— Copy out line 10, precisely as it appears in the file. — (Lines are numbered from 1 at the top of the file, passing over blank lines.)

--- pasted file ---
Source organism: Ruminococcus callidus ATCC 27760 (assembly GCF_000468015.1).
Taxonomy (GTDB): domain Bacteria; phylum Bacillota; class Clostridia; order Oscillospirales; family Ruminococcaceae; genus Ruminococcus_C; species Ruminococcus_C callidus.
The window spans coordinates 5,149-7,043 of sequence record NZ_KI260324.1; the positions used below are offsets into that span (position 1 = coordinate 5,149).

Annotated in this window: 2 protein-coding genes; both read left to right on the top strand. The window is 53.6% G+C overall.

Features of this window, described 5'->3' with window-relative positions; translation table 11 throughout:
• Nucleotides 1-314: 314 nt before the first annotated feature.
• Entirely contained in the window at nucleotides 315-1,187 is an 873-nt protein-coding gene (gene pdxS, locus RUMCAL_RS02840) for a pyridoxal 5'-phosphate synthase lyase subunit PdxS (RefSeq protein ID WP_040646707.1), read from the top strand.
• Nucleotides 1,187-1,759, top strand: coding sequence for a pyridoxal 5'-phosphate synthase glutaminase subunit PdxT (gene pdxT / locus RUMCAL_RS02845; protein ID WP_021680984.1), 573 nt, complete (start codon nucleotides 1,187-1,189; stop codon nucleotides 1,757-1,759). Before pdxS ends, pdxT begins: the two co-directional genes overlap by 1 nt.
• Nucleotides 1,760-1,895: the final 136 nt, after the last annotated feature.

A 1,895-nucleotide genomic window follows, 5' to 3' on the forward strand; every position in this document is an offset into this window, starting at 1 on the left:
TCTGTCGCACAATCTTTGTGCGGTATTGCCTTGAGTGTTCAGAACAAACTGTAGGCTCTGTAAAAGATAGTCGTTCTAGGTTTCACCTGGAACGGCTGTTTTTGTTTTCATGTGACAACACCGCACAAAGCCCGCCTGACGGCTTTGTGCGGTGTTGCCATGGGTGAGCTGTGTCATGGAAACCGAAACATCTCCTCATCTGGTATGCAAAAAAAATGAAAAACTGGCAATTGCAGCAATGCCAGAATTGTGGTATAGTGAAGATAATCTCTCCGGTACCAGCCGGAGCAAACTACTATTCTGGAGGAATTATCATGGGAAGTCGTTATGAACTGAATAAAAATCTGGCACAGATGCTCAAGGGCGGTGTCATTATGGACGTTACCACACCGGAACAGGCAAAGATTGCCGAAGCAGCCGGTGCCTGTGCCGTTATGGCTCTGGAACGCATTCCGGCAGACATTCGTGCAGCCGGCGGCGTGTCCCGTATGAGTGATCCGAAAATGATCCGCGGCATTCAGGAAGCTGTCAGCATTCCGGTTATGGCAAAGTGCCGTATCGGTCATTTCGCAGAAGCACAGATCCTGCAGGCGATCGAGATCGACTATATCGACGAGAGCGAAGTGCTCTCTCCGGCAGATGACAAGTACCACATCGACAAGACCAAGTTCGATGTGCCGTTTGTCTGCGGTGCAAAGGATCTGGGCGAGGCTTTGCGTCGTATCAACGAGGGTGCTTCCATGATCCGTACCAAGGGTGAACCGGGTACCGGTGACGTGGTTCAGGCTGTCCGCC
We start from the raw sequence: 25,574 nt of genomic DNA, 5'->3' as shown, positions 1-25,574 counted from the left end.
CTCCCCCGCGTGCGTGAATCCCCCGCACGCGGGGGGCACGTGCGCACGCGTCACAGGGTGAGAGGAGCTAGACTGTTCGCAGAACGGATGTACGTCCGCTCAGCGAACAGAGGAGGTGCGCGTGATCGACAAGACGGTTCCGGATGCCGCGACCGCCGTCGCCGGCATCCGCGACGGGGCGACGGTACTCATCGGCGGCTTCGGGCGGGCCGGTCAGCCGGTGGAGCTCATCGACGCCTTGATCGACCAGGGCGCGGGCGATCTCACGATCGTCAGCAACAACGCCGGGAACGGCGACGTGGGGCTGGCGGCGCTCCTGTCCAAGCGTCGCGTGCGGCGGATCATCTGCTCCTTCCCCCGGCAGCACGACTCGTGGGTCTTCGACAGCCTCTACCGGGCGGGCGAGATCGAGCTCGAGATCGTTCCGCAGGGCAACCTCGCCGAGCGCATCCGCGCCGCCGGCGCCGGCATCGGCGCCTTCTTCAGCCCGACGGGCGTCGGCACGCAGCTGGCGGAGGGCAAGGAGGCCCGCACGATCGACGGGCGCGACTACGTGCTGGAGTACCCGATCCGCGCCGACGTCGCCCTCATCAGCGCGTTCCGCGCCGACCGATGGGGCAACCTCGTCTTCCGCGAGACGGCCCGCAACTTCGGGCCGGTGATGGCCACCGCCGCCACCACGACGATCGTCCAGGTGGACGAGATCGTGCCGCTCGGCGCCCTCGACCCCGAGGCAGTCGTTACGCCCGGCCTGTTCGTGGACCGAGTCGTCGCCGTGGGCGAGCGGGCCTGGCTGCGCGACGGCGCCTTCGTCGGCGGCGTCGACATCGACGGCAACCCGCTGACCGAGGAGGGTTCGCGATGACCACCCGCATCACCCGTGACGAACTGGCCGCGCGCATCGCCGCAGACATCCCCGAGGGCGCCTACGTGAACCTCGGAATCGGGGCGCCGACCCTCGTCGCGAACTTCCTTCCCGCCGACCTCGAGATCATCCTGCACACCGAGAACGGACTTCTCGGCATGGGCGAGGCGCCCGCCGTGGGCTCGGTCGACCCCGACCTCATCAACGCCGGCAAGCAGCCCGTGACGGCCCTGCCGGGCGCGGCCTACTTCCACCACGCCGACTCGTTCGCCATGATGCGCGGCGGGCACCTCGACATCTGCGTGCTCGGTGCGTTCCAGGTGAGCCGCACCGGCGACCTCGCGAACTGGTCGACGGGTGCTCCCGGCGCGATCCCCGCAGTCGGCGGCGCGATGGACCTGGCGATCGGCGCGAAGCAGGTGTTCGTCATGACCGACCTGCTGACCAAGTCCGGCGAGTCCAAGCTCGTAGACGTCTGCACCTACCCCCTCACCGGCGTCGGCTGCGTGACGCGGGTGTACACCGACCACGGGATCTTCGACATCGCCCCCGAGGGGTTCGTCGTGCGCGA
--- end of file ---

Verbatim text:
A 1,895-nucleotide genomic window follows, 5' to 3' on the forward strand; every position in this document is an offset into this window, starting at 1 on the left: